9/7/2017Iowa Judge Orders Refunds Over Illegal Speed Camera Hearings
Des Moines, Iowa busted for violating its own laws in adjudicating speed camera tickets.
Iowa motorists who were forced to pay speed camera tickets after going through an illegal administrative hearing process will now get their money back. Polk County District Court Judge Lawrence P. McLellan on Tuesday ruled that the city of Des Moines violated its own ordinance when it set up an inadequate process for contesting tickets.
"The court finds that the undisputed facts demonstrate that the city did not provide the due process mandated under the municipal code," Judge McLellan concluded.
Des Moines gave the private Swedish contractor, Sensys Gatso, the green light to set up and operate photo radar devices on Interstate 235, and motorists who believed they unfairly received a $65 ticket were told that they had two options. They could go to an administrative hearing run by a city employee, or file a lawsuit in state court -- after paying an $85 filing fee, and "other costs." The city insisted that this process provided all the due process needed, but Judge McLellan was not persuaded.
"The hearing is not heard by a judge or magistrate, but by a city employee referred to as a hearing officer," Judge McLellan wrote. "The individual may bring documentation they have available, but there is no mention whether they may call their own witnesses unlike the municipal infraction statute which allows the defendant to call witnesses. Their available defenses are strictly curtailed. At the end of the hearing, if the hearing officer finds they are liable, they issue a 'ruling' that briefly states the violation was proven by a preponderance of the evidence."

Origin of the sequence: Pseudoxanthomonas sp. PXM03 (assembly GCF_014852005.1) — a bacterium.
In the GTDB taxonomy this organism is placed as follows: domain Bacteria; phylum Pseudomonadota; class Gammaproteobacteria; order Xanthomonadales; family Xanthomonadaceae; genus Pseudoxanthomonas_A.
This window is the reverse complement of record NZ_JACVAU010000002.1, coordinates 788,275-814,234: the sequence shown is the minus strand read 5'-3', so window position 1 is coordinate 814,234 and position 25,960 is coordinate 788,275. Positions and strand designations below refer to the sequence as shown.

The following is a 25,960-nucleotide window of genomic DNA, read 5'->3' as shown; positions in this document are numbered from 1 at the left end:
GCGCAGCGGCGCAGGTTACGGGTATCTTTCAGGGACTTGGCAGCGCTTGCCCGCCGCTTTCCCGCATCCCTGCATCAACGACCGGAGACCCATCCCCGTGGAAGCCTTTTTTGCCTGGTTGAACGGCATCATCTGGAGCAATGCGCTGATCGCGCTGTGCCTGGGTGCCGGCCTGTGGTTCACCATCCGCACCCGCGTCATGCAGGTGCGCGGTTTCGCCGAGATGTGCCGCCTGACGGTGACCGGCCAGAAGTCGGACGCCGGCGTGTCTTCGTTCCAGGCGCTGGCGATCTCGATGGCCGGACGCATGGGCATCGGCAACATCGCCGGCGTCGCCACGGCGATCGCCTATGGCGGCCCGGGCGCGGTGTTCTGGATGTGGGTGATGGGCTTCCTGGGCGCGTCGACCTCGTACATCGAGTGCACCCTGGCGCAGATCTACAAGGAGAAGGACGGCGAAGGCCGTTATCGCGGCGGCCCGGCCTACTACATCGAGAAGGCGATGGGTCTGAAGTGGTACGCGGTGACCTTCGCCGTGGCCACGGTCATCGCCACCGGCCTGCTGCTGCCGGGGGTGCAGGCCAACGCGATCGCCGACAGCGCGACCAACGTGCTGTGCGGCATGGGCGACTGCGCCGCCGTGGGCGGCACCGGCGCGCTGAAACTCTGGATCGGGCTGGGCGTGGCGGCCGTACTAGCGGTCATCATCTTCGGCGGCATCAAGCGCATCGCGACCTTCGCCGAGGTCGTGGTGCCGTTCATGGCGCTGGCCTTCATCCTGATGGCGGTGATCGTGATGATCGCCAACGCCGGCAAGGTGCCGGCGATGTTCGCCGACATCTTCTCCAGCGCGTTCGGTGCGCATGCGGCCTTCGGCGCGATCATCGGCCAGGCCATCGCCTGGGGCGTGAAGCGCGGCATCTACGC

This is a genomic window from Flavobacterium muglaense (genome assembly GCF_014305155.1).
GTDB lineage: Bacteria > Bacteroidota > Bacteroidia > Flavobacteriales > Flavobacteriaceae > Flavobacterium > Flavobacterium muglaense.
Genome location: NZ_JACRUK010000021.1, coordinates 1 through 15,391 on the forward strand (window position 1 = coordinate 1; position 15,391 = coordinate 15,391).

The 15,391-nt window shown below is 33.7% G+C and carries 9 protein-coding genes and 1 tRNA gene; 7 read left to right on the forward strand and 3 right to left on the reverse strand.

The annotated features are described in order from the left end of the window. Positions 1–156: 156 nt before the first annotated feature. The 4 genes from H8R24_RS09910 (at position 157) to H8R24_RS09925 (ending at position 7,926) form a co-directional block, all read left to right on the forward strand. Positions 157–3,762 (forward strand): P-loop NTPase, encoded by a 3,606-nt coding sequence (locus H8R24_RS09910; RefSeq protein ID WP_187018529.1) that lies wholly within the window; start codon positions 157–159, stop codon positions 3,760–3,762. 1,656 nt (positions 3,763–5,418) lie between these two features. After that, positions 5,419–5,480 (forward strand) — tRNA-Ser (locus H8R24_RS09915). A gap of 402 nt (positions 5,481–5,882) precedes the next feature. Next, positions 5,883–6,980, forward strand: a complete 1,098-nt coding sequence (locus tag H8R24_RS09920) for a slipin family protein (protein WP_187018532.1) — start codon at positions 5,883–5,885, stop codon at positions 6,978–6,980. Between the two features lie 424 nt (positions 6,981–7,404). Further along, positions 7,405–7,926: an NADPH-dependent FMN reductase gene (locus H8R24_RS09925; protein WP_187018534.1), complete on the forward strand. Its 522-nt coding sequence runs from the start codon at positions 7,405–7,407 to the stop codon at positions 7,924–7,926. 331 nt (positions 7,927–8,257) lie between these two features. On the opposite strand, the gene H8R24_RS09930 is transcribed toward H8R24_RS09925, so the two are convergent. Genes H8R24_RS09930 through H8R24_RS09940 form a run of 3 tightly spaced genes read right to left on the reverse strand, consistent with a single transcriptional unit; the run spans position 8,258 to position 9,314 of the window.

Des Moines set out in its speed camera ordinance, however, that evidence had to be proved with the higher standard of "clear, convincing and satisfactory" evidence. While the city has home rule authority, the city is bound to abide by its own charter, municipal code and state law. Because the administrative hearings were deemed invalid, Tuesday's court order forbids the enforcement of any administrative hearing judgement in a speed camera case.
"Our clients are pleased that the court's order provides much needed due process protections..." attorney James C. Larew said in a statement. "There is more progress to achieve, going forward, but this is a very significant step in the right direction."
Judge McLellan noted that although other courts have ruled that there are no due process problems with the automated ticketing hearings in Des Moines, he laid out why this case was different -- even taking the Eighth Circuit US Court of Appeals to task (view related ruling).
"The voluntariness of this [ticket appeal] process was not reviewed by the federal district court or the federal appellate court since a record on that issue was not generated," Judge McLellan wrote. "Also the federal courts did not examine the ordinance in light of the Iowa Supreme Court's insistence that cities comply with the procedural rights provided in their ordinances as this court has done."
A copy of the ruling is available in a 200k PDF file at the source link below.